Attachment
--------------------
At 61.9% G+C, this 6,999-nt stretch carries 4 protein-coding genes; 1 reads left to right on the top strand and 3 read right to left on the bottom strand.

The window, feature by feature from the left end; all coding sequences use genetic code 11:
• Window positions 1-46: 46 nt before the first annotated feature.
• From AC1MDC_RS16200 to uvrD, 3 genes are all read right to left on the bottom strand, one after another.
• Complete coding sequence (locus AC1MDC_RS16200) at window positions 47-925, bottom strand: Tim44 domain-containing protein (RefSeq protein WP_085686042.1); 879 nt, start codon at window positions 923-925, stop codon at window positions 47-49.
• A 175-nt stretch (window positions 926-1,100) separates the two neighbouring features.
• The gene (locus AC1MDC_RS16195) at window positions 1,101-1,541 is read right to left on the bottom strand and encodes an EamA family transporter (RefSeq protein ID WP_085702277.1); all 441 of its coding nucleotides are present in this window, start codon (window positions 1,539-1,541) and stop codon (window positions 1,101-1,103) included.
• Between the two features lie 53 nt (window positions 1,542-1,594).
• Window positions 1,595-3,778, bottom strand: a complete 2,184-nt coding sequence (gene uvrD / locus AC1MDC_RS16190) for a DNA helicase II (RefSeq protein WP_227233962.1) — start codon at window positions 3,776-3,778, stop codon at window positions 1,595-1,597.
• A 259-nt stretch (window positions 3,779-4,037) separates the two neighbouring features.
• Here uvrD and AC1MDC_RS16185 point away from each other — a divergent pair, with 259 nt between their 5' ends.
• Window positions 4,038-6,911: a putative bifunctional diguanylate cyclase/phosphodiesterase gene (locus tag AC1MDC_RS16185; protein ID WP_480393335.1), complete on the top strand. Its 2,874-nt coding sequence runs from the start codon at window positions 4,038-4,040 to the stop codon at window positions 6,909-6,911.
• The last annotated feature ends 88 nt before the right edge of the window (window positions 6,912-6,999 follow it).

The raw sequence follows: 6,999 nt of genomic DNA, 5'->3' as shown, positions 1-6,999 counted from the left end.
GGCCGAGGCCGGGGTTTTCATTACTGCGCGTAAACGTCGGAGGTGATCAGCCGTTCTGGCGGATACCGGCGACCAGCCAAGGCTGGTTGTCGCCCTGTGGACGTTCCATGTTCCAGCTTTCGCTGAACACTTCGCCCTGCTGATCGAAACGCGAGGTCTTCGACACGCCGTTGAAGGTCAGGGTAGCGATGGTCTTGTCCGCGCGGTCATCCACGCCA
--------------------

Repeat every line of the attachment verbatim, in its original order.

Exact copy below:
At 61.9% G+C, this 6,999-nt stretch carries 4 protein-coding genes; 1 reads left to right on the top strand and 3 read right to left on the bottom strand.

The window, feature by feature from the left end; all coding sequences use genetic code 11:
• Window positions 1-46: 46 nt before the first annotated feature.
• From AC1MDC_RS16200 to uvrD, 3 genes are all read right to left on the bottom strand, one after another.
• Complete coding sequence (locus AC1MDC_RS16200) at window positions 47-925, bottom strand: Tim44 domain-containing protein (RefSeq protein WP_085686042.1); 879 nt, start codon at window positions 923-925, stop codon at window positions 47-49.
• A 175-nt stretch (window positions 926-1,100) separates the two neighbouring features.
• The gene (locus AC1MDC_RS16195) at window positions 1,101-1,541 is read right to left on the bottom strand and encodes an EamA family transporter (RefSeq protein ID WP_085702277.1); all 441 of its coding nucleotides are present in this window, start codon (window positions 1,539-1,541) and stop codon (window positions 1,101-1,103) included.
• Between the two features lie 53 nt (window positions 1,542-1,594).
• Window positions 1,595-3,778, bottom strand: a complete 2,184-nt coding sequence (gene uvrD / locus AC1MDC_RS16190) for a DNA helicase II (RefSeq protein WP_227233962.1) — start codon at window positions 3,776-3,778, stop codon at window positions 1,595-1,597.
• A 259-nt stretch (window positions 3,779-4,037) separates the two neighbouring features.
• Here uvrD and AC1MDC_RS16185 point away from each other — a divergent pair, with 259 nt between their 5' ends.
• Window positions 4,038-6,911: a putative bifunctional diguanylate cyclase/phosphodiesterase gene (locus tag AC1MDC_RS16185; protein ID WP_480393335.1), complete on the top strand. Its 2,874-nt coding sequence runs from the start codon at window positions 4,038-4,040 to the stop codon at window positions 6,909-6,911.
• The last annotated feature ends 88 nt before the right edge of the window (window positions 6,912-6,999 follow it).

The raw sequence follows: 6,999 nt of genomic DNA, 5'->3' as shown, positions 1-6,999 counted from the left end.
GGCCGAGGCCGGGGTTTTCATTACTGCGCGTAAACGTCGGAGGTGATCAGCCGTTCTGGCGGATACCGGCGACCAGCCAAGGCTGGTTGTCGCCCTGTGGACGTTCCATGTTCCAGCTTTCGCTGAACACTTCGCCCTGCTGATCGAAACGCGAGGTCTTCGACACGCCGTTGAAGGTCAGGGTAGCGATGGTCTTGTCCGCGCGGTCATCCACGCCA